By Jennifer Merin
WeNews film critic
Monday, November 23, 2009
The winter solstice brings plenty of movies to brighten the darkest days of the year. One head-turner, opening Dec. 18, is the lush romantic tale of the tumultuous early years of England's Queen Victoria.
On Dec. 18, Luc Besson and Celine Garcia bring the delightful animated young hero they created in "Arthur and the Minamoys" (2006) back to the screen for "Arthur and the Vengeance of Malthazar." Freddie Highmore voices the virtuous Arthur and Mia Farrow is strong support as his Granny. Arthur, as you may remember from his first adventure, is keenly aware of the importance of respecting nature and all its species and creatures, and the positive and non-repressive moral values presented in the film make for good family viewing and discussion.
Nancy Meyers, one of Hollywood's most successful female directors, presents again on screens nationwide with "It's Complicated," a romantic comedy starring Meryl Streep and Alec Baldwin. They play a divorced couple who have a romantic interlude when they reconnect at their son's college graduation, although Streep is actually there with another guy.
Meyer's "Something's Gotta Give" (2003), about a midlife romance that happened in spite of itself, won critical acclaim. Three years later, in 2006, she released "The Holiday." The film focuses on two women who swap their homes for the holidays to escape male-related angst and, in doing so, find love, failed to impress. Now, another three years have gone by. I haven't seen the film yet, but the media machine's early buzz offers little in the way of serious critical reaction to "It's Complicated." Instead, attention seems focused on Baldwin's butt (which actually belongs to his double who plays the nude scene). Well, that's Hollywood for you.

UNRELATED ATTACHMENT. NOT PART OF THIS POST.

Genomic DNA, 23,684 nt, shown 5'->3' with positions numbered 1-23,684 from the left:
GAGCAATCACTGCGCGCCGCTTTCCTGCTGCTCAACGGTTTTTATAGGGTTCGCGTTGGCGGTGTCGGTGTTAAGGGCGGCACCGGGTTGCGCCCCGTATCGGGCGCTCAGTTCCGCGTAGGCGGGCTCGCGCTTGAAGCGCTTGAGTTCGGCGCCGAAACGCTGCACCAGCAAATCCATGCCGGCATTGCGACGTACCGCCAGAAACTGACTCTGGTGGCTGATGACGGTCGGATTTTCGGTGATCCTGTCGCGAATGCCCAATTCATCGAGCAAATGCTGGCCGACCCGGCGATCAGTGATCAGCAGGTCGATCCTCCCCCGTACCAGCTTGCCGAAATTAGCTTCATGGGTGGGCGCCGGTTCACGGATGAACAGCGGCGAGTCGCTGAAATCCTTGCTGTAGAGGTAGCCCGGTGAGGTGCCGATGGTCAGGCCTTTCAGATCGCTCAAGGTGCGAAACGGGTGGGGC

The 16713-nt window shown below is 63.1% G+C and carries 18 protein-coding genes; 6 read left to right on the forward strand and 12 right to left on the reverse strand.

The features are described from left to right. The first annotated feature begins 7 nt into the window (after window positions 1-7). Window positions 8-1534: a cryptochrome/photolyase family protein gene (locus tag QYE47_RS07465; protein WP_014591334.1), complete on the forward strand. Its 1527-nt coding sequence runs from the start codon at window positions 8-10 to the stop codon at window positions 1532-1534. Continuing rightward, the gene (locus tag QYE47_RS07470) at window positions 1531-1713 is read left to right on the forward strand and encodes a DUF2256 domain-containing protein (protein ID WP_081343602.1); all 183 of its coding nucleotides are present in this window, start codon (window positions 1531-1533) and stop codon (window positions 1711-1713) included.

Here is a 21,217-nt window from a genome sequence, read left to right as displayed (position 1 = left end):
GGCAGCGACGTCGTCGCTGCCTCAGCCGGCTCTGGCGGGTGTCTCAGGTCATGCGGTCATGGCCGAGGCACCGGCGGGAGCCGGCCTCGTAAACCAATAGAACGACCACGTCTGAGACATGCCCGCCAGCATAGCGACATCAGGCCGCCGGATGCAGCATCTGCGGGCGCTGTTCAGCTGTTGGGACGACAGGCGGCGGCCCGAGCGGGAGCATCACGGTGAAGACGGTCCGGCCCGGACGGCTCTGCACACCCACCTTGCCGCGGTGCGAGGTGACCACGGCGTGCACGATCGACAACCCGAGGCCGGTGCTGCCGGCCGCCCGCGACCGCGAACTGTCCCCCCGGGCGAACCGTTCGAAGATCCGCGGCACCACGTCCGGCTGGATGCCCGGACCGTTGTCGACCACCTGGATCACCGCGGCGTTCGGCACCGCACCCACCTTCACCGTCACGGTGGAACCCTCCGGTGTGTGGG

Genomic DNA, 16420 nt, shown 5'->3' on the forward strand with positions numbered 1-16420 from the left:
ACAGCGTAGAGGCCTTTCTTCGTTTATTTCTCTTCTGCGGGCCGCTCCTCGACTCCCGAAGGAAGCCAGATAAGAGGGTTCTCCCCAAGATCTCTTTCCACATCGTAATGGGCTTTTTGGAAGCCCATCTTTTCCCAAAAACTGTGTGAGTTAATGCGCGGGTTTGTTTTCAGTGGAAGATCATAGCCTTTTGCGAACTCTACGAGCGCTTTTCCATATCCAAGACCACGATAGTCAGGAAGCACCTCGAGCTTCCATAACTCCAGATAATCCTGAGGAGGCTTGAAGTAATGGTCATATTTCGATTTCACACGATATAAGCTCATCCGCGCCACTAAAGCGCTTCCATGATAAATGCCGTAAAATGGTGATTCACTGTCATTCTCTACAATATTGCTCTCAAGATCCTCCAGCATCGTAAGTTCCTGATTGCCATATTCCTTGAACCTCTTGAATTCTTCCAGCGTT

"Nine," a musical extravaganza based on the Tony Award-winning 1982 Broadway musical, splashes onto screens on Dec. 25. Both the film and play are based on Federico Fellini's 1963 Oscar-winning film "8 ½." It tells the tale of an acclaimed film director, Guido Contini (Daniel Day-Lewis), whose personal and professional midlife crisis reflects his relationships with a stockpile of women: his wife (Marion Cotillard), mistress (Penelope Cruz), movie star muse (Nicole Kidman), confidant and costume designer (Judi Dench), mother (Sophia Loren), U.S. journalist (Kate Hudson) and a "puta," or prostitute, from his childhood (Stacy Ferguson, aka "Fergie").
Directed by Rob Marshall and scripted by Michael Tolkin and Anthony Minghella, the female characters appear as figments of a man's troubled memories and illusions. But even if the women are processed through a male psyche they offer a formidable display of female acting talent. See the film for that.
Another Dec. 25 musical release is the animated "Alvin and the Chipmunks: The Squeakuel," directed by Betty Thomas. It finds the charming chipmunk 'tweens trio coping with the challenges of celebrity and competing with a female singing group called the Chipettes.
Closing out the month--and the year--actress-turned-director Jodie Markell's first feature, "The Loss of a Teardrop Diamond," opens in New York and Los Angeles on Dec. 30. Based on a little known and previously unproduced screenplay by Tennessee Williams, with female characters predictably complex and compelling, the film is a 1920s period piece about a recalcitrant Southern belle, Fisher Willow (Bryce Dallas Howard), who risks her heritage and inheritance for love. There are strong performances, too, by Ellen Burstyn, Ann Margret and Mamie Gummer.
In addition to covering film for Women's eNews, Jennifer Merin writes about documentaries for About.com (http://documentaries.About.com) and is president of the Alliance of Women Film Journalists (www.AWFJ.org), a nonprofit organization of the leading women film journalists in the U.S. and Canada.
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